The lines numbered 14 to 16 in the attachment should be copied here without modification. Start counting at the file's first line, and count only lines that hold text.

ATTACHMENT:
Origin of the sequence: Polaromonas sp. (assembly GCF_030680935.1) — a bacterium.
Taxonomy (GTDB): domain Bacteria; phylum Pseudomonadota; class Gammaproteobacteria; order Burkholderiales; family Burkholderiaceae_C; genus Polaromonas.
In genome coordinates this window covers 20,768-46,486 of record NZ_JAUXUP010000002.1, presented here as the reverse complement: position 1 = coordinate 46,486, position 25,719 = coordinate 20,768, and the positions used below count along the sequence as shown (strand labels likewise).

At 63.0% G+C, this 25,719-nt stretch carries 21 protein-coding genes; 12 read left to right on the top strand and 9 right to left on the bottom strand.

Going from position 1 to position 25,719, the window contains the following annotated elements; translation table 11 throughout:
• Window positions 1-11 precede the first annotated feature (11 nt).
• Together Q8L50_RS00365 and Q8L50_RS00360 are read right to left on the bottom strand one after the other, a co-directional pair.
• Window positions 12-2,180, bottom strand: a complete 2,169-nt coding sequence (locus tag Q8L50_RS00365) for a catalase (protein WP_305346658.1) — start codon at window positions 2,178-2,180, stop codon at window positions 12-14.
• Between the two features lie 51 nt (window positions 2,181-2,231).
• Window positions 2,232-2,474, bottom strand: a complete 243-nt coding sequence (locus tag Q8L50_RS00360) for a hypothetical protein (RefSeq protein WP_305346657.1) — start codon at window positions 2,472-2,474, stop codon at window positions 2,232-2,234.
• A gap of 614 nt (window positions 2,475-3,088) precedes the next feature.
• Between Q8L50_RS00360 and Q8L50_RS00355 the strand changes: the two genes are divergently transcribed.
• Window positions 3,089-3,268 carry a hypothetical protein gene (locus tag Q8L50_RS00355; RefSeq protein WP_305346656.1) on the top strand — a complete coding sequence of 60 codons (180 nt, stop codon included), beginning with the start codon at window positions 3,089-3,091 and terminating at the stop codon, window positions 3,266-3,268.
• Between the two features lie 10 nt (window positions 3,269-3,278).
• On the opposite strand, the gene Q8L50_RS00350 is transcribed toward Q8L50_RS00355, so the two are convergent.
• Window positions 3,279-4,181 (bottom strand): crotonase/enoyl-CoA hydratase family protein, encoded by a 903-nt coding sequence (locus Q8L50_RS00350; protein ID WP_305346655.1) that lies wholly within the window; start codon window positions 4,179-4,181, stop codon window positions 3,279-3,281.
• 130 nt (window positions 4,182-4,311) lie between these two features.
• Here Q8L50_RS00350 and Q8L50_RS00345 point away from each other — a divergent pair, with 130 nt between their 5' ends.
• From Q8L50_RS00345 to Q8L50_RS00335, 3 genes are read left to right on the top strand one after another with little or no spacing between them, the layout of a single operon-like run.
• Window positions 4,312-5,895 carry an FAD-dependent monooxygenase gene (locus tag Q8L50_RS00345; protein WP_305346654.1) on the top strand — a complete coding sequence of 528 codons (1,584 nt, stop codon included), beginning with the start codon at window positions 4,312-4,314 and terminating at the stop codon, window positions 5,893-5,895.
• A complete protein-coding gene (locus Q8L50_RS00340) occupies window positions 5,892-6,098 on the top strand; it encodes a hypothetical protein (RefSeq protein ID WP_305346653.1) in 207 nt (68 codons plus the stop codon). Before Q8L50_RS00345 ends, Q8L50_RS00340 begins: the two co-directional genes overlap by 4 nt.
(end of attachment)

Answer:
• Between the two features lie 10 nt (window positions 3,269-3,278).
• On the opposite strand, the gene Q8L50_RS00350 is transcribed toward Q8L50_RS00355, so the two are convergent.
• Window positions 3,279-4,181 (bottom strand): crotonase/enoyl-CoA hydratase family protein, encoded by a 903-nt coding sequence (locus Q8L50_RS00350; protein ID WP_305346655.1) that lies wholly within the window; start codon window positions 4,179-4,181, stop codon window positions 3,279-3,281.